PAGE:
We Have a Parrot... It's a... Drone!

It all started when our team of gardeners decided to prune the fir trees that line the garden and face the beach.

They had to use special machinery to get up there (very high actually) and do the job. One of them likes to take pictures and he sent us several photographs of our house as seen from the air... which meant that for the first time ever since we bought Les Tertres, we had a good view of the roof. A good view but a very incomplete one... Half of it that is!

In October, Popeye decided to go to Brittany for his birthday... He mainly wanted to go boating of course, which we did... of course!

A few weeks before, I had read an article about a toy-drone built in France.

I should mention that Popeye loves to fly miniature and very basic helicopters which only last a couple of weeks, usually...

The Parrot was the real thing though. A real drone complete with four rotors, a camera and controlled from an app on your iPhone or iPad.

Its name - The Parrot AR.Drone 2.0.

It looked nice and fun. I bought it. It really was a rash impulse! I liked the demonstrations on YouTube and I was pretty sure that Popeye would love to fly the little beast all over our land and above the house... and get nice movies from the flights.

(To tell the truth, I was a little bit worried since Popeye does not really like to get gifts for his birthday.)

Back to his Parrot which I managed to bring to Brittany in total secrecy (the box was quite big though)!

Popeye acted very surprised when I gave him the box after breakfast... and he truly was flabbergasted when he discovered what was hidden inside the wrapping paper!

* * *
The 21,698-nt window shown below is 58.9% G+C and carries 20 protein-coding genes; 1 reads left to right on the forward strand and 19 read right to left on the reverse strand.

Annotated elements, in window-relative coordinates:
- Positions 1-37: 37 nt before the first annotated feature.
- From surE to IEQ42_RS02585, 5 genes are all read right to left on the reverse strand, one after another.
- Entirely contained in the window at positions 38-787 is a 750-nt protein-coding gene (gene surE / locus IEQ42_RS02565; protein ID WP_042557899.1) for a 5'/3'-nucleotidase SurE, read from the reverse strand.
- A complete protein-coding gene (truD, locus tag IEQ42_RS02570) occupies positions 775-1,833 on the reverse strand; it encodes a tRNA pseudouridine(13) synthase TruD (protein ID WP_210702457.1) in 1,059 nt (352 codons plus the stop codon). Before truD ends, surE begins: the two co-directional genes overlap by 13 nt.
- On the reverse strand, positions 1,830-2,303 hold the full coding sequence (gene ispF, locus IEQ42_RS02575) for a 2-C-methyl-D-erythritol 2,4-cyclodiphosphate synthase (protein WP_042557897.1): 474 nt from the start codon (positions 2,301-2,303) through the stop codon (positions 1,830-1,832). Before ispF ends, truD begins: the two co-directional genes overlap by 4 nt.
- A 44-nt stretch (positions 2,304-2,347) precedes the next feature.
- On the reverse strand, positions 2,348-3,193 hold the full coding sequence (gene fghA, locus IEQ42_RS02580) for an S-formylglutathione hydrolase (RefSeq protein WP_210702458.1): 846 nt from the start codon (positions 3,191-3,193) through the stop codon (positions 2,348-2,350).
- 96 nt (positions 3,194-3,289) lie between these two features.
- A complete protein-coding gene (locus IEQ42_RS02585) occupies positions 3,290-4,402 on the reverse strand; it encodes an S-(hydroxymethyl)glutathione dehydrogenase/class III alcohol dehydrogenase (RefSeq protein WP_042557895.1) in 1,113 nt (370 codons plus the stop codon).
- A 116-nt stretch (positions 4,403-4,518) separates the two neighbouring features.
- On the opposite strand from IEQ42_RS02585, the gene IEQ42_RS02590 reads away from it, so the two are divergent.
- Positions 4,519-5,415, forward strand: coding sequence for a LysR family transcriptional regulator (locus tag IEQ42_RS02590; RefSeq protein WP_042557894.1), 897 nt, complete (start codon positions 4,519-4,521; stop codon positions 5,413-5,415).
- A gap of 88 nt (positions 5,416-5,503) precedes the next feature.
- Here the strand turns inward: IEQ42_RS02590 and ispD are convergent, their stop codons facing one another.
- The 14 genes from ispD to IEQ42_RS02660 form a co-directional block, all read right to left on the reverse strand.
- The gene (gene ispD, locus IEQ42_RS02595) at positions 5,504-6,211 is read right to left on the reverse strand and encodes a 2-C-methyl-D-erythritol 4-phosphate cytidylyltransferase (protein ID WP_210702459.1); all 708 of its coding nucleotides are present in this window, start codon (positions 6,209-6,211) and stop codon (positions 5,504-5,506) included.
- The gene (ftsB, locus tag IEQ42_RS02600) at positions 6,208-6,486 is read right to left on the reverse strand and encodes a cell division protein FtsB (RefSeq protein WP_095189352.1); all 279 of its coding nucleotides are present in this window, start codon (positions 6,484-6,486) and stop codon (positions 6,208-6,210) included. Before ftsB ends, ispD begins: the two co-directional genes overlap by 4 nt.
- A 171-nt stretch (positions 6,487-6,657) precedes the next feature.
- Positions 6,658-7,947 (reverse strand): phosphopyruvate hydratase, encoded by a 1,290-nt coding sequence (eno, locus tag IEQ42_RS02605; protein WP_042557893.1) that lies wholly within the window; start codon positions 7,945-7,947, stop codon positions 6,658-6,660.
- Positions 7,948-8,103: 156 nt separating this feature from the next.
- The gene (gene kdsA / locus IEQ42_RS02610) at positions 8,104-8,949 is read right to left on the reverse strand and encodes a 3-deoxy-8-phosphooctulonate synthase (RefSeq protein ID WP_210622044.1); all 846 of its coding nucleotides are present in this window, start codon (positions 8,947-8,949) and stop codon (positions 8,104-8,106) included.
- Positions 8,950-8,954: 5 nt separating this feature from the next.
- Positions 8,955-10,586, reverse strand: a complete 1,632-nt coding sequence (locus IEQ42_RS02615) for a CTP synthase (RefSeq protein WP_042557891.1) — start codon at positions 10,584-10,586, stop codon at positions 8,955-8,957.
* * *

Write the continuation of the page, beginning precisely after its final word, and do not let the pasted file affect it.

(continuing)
The Parrot! At the time I did not know that he had read quite a few articles about the A.RDrone 2.0... and that he really was hoping to get one... not for his birthday though.

He was extremely happy and we started to watch the tutorials on the Parrot website... I could see that he was getting worried though. 

Popeye is a great sailor but new technology like a drone that you control with your iPhone feels a little bit out of his league. You know... all the setting-up... the Wi-Fi connection... Well, new technology...

His phone is to be used as a phone and certainly not as a remote-control nor as a monitor screen.

But he’s a brave man and I am not afraid of new technology so we tried to get the beast ready.

And then we called Swee’Pea because it was a lot of fun on YouTube but it was not this easy to control after all! Besides the fact that we had to start “playing” with it inside because it was very windy outside. (They sell it with a special device which looks like a big four-leaf clover and allows you to fly the Parrot inside your home!)

Swee’Pea cried out: “Wow! You’ve got a Parrot! This is so great! But guess what? My boss has one and he says it’s driving him insane!”

We were going insane because the thing was erratic... But I guess that we really did not get it working real well after all...

After a while and only because he did not want to break his new (and expensive) toy, Popeye said: “Let’s wait for Swee’Pea to come back from California and then we’ll have a lot of fun!”

And off we went boating which proved to be a lot more fun than our experience with the drone... But Popeye was still very happy about his Parrot!

Swee’Pea did come back from California for good and the three of us went to Brittany for Christmas.

And the fun did begin! Swee’Pea is great with this kind of technology... Give him an iPhone and he’ll turn it into a wonderful remote control right away. Give him a drone and he’ll fly it all over the place... (And not necessarily because he is a fully-fledged pilot now.)